LONDON (Reuters) - Germany has produced champions like Bernhard Langer and Martin Kaymer but golf interest there is minimal and Caroline Masson says the 2015 Solheim Cup will be a great chance to show the locals what they are missing.
Masson was an integral member of the side when Europe won the biennial team event in the U.S. for the first time two years ago and she is anxious to qualify for the Sept. 18-20 matches that will be held on home soil at St Leon Rot in Heidelberg.
“Everywhere in the world there was an explosion of interest when Martin holed the winning putt for Europe in the 2012 Ryder Cup but I’m not sure there was such an explosion in Germany,” the 26-year-old told Reuters in an interview.
“Nobody there could really see what it meant and it’s especially hard to explain when there’s little or no TV coverage back home.
“I think if people just watched one minute of coverage from the 2013 Solheim Cup every sports fan would say, ‘wow, this is cool’, and would be really into it,” said Masson while preparing for this week’s European Masters at the Buckinghamshire Golf Club on the outskirts of London.
“Bernhard has been a great ambassador,” she added of the twice U.S. Masters winner.
“He’s amazing and should be regarded as one of the top three athletes Germany has ever had but golf is not that popular and people over there don’t see it that way.”
Masson says the organisers and promoters of the Solheim Cup, the women’s equivalent of the Ryder Cup, need to use September’s event as a shop window for sports fans in her country.
“Germans love sport and I’m thinking if we could just explain to them about match play, about the contest between Europe and the U.S, there’s so much passion in the competition that I think they would love it,” she explained.
“But first of all they have to get there, they have to watch it, experience it. They don’t go to golf tournaments like they go to football games...and that’s the biggest problem.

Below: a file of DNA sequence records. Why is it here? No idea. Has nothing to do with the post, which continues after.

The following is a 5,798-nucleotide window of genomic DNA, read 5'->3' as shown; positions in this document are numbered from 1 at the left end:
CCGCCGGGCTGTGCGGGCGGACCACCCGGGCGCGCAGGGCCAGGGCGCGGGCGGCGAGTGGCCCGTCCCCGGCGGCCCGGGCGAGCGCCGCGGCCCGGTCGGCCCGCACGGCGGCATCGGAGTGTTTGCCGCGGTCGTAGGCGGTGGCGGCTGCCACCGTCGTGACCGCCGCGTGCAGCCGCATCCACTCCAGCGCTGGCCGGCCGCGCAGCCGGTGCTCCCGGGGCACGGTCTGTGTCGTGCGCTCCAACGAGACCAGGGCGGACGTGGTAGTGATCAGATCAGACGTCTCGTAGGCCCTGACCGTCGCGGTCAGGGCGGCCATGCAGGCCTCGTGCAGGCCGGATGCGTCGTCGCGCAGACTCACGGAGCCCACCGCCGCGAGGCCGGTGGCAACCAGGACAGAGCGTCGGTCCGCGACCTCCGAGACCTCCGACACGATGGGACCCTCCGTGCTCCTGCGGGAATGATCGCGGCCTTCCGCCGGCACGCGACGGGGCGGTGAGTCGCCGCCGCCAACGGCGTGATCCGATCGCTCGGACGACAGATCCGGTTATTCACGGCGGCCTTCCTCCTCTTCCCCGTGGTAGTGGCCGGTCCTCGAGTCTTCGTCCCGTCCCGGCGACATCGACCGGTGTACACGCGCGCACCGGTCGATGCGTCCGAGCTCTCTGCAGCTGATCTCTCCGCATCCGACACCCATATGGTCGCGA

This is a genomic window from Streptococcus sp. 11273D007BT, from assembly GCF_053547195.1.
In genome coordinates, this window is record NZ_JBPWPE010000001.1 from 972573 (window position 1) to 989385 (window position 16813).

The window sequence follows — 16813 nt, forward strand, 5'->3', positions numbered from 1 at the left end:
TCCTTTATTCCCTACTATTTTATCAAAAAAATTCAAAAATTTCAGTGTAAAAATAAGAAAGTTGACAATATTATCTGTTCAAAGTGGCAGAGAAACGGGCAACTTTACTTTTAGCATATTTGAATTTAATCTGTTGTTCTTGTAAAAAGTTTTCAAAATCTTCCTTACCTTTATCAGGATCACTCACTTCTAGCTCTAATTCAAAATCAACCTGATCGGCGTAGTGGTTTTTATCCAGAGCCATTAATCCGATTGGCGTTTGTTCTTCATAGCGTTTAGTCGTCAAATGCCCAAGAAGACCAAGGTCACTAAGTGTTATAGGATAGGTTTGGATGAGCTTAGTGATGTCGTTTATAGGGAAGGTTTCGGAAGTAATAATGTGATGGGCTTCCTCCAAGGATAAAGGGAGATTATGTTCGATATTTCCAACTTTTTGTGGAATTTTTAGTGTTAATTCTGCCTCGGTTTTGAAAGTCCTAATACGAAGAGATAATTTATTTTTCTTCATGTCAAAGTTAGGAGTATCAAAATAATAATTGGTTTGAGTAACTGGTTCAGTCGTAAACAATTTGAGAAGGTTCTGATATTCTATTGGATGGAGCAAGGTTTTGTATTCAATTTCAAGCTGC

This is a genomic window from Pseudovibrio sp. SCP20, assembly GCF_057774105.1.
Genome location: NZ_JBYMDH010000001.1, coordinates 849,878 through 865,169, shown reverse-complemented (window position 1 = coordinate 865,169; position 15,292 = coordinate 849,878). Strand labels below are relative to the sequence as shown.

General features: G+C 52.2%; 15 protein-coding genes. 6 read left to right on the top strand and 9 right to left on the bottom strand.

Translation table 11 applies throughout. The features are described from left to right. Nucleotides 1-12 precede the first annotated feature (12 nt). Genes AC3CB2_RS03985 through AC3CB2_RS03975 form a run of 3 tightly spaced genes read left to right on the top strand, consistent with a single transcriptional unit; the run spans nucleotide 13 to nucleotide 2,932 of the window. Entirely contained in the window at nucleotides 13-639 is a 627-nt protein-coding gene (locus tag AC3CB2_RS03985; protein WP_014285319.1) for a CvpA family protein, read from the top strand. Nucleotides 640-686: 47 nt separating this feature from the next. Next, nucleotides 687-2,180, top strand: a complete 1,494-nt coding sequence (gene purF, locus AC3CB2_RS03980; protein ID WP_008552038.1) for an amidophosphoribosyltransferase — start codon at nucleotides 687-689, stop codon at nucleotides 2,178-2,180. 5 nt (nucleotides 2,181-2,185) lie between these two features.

“The Solheim Cup has definitely got the potential to change that mindset,” world number 67 Masson said.
“I don’t know why Germany hasn’t grasped golf in recent years the way some other European countries have, it’s hard to tell, hard to explain. In Britain for instance, people love football but they love their golf too.”
There will be eight automatic qualifiers for European captain Carin Koch’s Solheim Cup team and four wildcard picks.
Masson is outside the top eight at the moment but with big points-counting tournaments like the European Masters and this month’s U.S. Open and British Open to come, she is hopeful of making her second appearance in the biennial event.
For the German, however, it is a case of not putting too much pressure on herself.
“It’s my main goal of the year especially as it will be in my own country,” added the 2012 South African Open champion.
“But you have to play well every day, every week to qualify.
“If you always have the Solheim Cup in the back of your mind it can maybe put too much pressure on a player.
“I’m letting it motivate me to practice and work hard but at the same time you have to concentrate on each tournament you go to,” said Masson who picked up two and a half points from her four matches in 2013.
“It’s going to be a once in a lifetime experience. I don’t think there’s going to be another Solheim Cup in Germany while I’m playing so obviously it’s huge for me.”
Editing by Ed Osmond